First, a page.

From: The Encyclopedia of Canada's Peoples/Spaniards/

The Spaniards who came to Canada after World War II had little formal education. The one significant exception were political refugees. In terms of regional origins, the Catalans had the highest levels of education, although the actual difference between them and the rest of the immigrants was slight. The low educational levels of the bulk of the Spanish immigrants began to change in the 1960s, as economic development in Spain permitted the extension of public education. At the same time, both the high schools and the universities were transformed from highly elitist institutions into relatively open ones. Even so, the majority of the Spaniards who arrived in Canada in the 1960s and the beginning of the 1970s had moderate or low levels of education. Thus, the community as a whole was divided between the vast majority, which had limited academic training, and a highly qualified and educated minority.

Of those immigrants who arrived between 1962 and 1970, 71 percent expected to find work which required little or no formal qualifications, for instance in construction, agriculture, manufacturing, and the service sector. Only 10 percent of the immigrants had the qualifications to allow them to aspire to white-collar work. There was also, however, a large minority, some 24 percent, who had high levels of academic or technical training and who hoped to work as professionals or skilled technicians or in education. In general, this cohort of immigrants lacked adequate knowledge of either official language, and domestic responsibilities made it difficult for all but a few to attain a high school education.

The educational development of the children of these immigrants has been most interesting. The creation of numerous theatre groups and the number and range of cultural activities in which they have been involved suggests the strength of their intellectual life. Not having to endure the language barriers that faced their parents, young Spanish Canadians have been able to move smoothly into the Canadian school system. In the mid1980s, nearly 62 percent of Spaniards in Toronto said they had a strong command of English; 36 percent a reasonable command, and only 2 percent a minimal command. There were, however, no clear patterns to determine their linguistic preferences. Before the government of Quebec passed Bill 101, most children of Spanish origin studied in English. In 1962–63, for example, fully 77 percent of the children of Spanish immigrants attended English-language schools. In contrast, in the 1980s many of the Spaniards who lived in Ottawa sent their children to francophone schools.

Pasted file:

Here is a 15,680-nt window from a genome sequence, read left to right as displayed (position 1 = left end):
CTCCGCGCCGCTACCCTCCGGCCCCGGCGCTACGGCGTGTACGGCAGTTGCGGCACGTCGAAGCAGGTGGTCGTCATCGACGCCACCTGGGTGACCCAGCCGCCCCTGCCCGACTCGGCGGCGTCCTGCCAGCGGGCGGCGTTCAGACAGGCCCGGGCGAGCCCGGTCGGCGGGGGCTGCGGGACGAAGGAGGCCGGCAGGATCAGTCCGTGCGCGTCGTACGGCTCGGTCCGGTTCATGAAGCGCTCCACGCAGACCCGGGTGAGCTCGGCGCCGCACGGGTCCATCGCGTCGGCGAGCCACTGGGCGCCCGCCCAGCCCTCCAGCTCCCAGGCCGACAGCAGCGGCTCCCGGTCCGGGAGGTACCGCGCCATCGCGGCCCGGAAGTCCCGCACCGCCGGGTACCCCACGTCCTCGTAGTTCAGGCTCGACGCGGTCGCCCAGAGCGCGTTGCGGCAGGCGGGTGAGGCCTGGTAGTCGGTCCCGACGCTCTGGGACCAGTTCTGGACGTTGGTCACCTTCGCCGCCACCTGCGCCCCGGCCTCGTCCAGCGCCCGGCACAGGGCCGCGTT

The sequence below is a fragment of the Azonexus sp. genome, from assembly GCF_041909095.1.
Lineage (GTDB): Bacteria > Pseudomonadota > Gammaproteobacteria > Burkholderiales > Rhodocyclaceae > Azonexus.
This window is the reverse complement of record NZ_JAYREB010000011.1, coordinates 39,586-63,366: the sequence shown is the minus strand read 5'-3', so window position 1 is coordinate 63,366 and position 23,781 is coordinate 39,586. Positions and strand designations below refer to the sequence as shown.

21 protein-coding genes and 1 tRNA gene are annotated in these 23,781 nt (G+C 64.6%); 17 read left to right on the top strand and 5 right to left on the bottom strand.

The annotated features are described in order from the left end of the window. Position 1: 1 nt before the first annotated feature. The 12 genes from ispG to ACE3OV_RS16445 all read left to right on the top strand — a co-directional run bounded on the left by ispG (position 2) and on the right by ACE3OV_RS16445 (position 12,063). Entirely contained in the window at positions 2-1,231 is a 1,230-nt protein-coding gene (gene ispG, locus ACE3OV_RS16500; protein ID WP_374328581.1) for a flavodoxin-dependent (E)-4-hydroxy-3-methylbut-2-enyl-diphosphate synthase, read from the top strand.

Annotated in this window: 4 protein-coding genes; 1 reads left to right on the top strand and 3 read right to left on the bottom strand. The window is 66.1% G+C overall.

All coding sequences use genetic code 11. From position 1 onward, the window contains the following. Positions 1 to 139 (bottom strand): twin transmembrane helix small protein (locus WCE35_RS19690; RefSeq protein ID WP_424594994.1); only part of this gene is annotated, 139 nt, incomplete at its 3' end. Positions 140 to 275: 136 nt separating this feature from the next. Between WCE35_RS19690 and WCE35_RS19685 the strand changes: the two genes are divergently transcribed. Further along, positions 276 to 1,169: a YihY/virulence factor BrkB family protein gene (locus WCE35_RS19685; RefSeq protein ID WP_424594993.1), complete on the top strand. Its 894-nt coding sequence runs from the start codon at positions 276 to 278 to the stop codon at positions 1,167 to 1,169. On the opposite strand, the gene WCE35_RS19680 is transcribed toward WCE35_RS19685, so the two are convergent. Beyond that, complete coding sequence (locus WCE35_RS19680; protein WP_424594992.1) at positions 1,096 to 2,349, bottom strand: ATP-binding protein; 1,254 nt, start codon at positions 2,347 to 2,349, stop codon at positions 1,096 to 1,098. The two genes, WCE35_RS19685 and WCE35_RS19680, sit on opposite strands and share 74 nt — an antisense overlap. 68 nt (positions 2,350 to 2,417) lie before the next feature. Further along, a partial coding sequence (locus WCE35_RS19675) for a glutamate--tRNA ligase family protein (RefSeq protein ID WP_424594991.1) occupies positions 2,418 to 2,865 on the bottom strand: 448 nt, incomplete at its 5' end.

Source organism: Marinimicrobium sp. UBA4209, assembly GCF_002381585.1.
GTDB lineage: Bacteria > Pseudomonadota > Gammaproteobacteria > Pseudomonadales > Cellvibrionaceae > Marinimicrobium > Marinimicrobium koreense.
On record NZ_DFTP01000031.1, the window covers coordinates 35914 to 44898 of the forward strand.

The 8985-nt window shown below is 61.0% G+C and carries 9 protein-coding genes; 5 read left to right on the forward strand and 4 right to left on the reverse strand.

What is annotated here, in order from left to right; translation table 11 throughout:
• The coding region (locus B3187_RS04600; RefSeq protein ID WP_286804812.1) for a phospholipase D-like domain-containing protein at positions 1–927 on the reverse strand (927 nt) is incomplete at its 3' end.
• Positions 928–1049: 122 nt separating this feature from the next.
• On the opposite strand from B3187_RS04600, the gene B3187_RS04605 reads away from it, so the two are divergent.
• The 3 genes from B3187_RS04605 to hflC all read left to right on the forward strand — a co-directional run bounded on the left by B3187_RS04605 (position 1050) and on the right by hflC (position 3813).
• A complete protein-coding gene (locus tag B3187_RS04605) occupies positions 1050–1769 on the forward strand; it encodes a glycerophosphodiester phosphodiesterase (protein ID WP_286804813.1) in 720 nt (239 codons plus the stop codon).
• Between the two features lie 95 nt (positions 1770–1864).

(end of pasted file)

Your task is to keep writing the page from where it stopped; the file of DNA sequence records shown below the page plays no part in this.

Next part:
The educational levels of Spaniards in Toronto in the mid-1980s reflect these changing patterns. The largest group, 42 percent, had a secondary education, while 27 percent had studied at a post-secondary level. And almost as many, 13 percent, had post-graduate studies as had attended only elementary school, 17 percent.

Spanish Canadians have been concerned to preserve the Spanish language. While Spanish-English or Spanish-French bilingualism is the norm, especially in families in which both parents are Spanish, it is hard for many to maintain their mother tongue with fluency.

Montreal has been the centre of Spanish education and culture in Canada. Since 1964 the Cervantes Academy has offered primary-level courses in Spanish language, which follow the official guidelines of the provincial Ministry of Education. The Centro de Estudios Españoles was founded in 1972 by the Spanish government. It offers accredited courses in Spanish geography, history, and literature to hundreds of young people. During the 1980s its range of activities expanded to include university-level courses.

The educational efforts of the Toronto community have been less successful than in Montreal, but then there has been less official support. In the 1970s the Club Hispano was instrumental in convincing the Spanish government to authorize and then fund the Spanish Complementary School. This school was incorporated into the public schools’ heritage language program in the 1980s.

The Department of Spanish and Portuguese at the University of Toronto deserves special mention. For many years it was considered one of the best departments in the world and Diego Marín, a professor who as a young man was part of the “La Barraca” travelling theatre troupe organized by the great Spanish writer Federico García Lorca, has been prominent as an organizer in the city’s Spanish community. In 1981 the department also hosted an international conference on Catalan.